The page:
Research Papers:

Establishment of a neuroendocrine prostate cancer model driven by the RNA splicing factor SRRM4

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Oncotarget. 2017; 8:66878-66888. https://doi.org/10.18632/oncotarget.19916

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Yinan Li, Ruiqi Chen, Mary Bowden, Fan Mo, Yen-Yi Lin, Martin Gleave, Colin Collins and Xuesen Dong _


Yinan Li1, Ruiqi Chen1, Mary Bowden1, Fan Mo1, Yen-Yi Lin1, Martin Gleave1, Colin Collins1 and Xuesen Dong1

1 Department of Urologic Sciences, Vancouver Prostate Centre, The University of British Columbia, Vancouver, Canada

Correspondence to:

Xuesen Dong, email:

Keywords: neuroendocrine prostate cancer, cell/tumor models, SRRM4, RNA splicing

Received: June 30, 2017 Accepted: July 06, 2017 Published: August 03, 2017


Neuroendocrine prostate cancer (NEPC) is becoming more prevalent as more potent androgen receptor (AR) pathway inhibitors are applied to patients with metastatic tumors. However, there are limited cell and xenograft models currently available, hindering the investigation of signal pathways involved in regulating NEPC progression and the design of high throughput screening assays for inhibitors to treat NEPC patients. Here, we report an NEPC model, LnNE, that is derived from prostate adenocarcinoma cells and has global similarity in transcription and RNA splicing to tumors from NEPC patients. LnNE xenografts are castrate-resistant and highly aggressive. Its tumor take is ~3-5 weeks and tumor doubling time is ~2-3 weeks. LnNE expresses multiple neuroendocrine markers, preserves AR expression, but is PSA negative. Its neuroendocrine phenotype cannot be reversed by androgen treatment. LnNE cells grow as multi-cellular spheroids under 2-dimensional culture conditions similar to the NEPC cell line NCI-H660, but have higher proliferation rate and are easier to be transfected. LnNE cells can also adapt to 3-dimensional culture conditions in a 96-plate format, allowing high throughput screening assays. In summary, the LnNE model is useful to study the mechanisms of NEPC progression and to discover potential therapies for NEPC.


Although new generation androgen receptor (AR) pathway inhibitors (ARPIs) are effective in prolonging the survival of patients with metastatic prostate cancer [1, 2], emerging evidence indicates that a subtype of castrate-resistant prostate cancer, called treatment-induced neuroendocrine prostate cancer (t-NEPC), is becoming more prevalent due to the selection pressure of ARPIs [3-6]. T-NEPC has been reported in up to ~25% of patients who had received either first- or second-line anti-AR therapies [7] and this rate of occurrence is predicted to rise with the widespread use of ARPIs. Once diagnosed, the average survival of t-NEPC patients with small cell carcinoma is only ~7 months [8]. Besides systemic chemotherapy regimens, no targeted therapy has yet been approved for t-NEPC patients. This is in part due to the limited NEPC cell and tumor models available for studying molecular underpinnings of t-NEPC progression.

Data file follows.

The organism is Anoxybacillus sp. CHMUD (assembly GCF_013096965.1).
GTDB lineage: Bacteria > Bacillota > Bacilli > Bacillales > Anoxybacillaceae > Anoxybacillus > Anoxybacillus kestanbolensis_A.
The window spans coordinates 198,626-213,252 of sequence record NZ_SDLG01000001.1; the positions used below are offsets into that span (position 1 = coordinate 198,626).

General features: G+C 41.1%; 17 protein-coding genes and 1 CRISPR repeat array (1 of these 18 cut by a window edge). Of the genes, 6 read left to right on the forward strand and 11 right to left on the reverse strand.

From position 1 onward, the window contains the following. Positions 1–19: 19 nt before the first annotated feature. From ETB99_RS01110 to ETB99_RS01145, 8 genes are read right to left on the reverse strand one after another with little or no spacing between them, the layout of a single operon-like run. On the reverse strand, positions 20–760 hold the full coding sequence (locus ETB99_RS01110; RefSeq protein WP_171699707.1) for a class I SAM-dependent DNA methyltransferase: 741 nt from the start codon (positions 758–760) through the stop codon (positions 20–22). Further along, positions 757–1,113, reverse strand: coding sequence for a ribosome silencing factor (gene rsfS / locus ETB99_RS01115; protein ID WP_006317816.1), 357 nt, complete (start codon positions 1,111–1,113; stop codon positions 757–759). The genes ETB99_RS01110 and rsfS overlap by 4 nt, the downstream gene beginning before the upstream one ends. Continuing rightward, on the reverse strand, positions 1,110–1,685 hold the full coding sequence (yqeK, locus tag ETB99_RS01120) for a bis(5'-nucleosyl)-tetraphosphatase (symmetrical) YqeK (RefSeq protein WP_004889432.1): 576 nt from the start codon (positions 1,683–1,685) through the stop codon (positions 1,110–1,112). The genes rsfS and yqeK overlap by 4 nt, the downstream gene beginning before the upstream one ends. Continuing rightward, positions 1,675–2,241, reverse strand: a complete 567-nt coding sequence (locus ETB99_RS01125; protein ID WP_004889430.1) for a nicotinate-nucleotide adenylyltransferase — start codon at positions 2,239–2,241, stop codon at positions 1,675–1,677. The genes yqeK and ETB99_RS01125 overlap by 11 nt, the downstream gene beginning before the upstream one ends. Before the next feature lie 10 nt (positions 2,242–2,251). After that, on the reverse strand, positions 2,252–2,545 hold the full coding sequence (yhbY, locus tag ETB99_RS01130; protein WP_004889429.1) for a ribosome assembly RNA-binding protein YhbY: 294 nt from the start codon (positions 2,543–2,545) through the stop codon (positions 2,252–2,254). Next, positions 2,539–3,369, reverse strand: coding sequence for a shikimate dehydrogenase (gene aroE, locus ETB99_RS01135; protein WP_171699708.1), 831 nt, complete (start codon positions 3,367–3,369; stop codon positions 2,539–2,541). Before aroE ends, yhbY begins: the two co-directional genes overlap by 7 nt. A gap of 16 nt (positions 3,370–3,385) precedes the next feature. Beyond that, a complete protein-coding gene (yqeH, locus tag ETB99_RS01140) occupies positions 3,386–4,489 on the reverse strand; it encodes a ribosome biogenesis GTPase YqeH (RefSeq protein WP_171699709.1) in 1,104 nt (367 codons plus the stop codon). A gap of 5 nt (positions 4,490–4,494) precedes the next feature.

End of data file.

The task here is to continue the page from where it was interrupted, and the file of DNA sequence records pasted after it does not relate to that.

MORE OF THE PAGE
Whole transcriptome sequencing technology applied on prostate tumor samples had identified many genes whose expression were highly correlated with t-NEPC progression [3, 9, 10]. These findings subsequently require experimental validations on whether these genes can drive NEPC progression; and furthermore, whether a driver gene could be used as potential therapeutic target for the disease. These molecular mechanistic studies require cell or xenograft models that have transcriptome, morphology and cellular physiology similar to those of NEPC tumors in patients. Such NEPC models should also be easily manipulated so that gain- and loss-of-function approaches can be applied to dissect signal cascades regulated by the genes of interest. The later requirement is challenging to patient derived xenografts, patient organoids and genetically engineered mouse models. Among in vitro NEPC cell models, the NCI-H660 line is relatively well characterized [11-13]. It is AR negative, expresses high levels of neuroendocrine markers, and grows as suspending cell clusters, a morphology distinct from adherent luminal epithelial cells such as LNCaP or PC3 cells. When grafted in immune comprised mice, the NCI-H660 line can form NEPC xenografts that progress rapidly [9]. However, its slow growth rate in vitro and low efficacy to be transfected by plasmids or siRNA limit its applications. Several LNCaP-derived cell models were reported to acquire neuroendocrine phenotypes when treated with androgen depletion, IL-6, cAMP, hypoxia and radiation [14-18]. However, it has not been established whether these phenotypical alterations are sustainable during prolonged treatments and whether xenografts derived from these cells can be established and show similar gene signature to NEPC globally.

Our previous studies using whole transcriptome analyses of RNA-seq data from two independent patient cohorts [9, 10] have identified an NEPC specific splice signature [4] that is predominantly regulated by the RNA splicing factor, SRRM4. We report that through generating neuronal-specific splice variants of target genes, SRRM4 can induce neuroendocrine phenotypes and neuronal-like cellular morphology in adenocarcinoma (AdPC) cells and transform AdPC cells into NEPC xenografts. These findings suggest that exogenous expression of SRRM4 in adenocarcinoma cells such as LNCaP cells may enable the establishment of t-NEPC cell and xenograft models.


RNA splicing and transcription profiles of LnNE P0 cells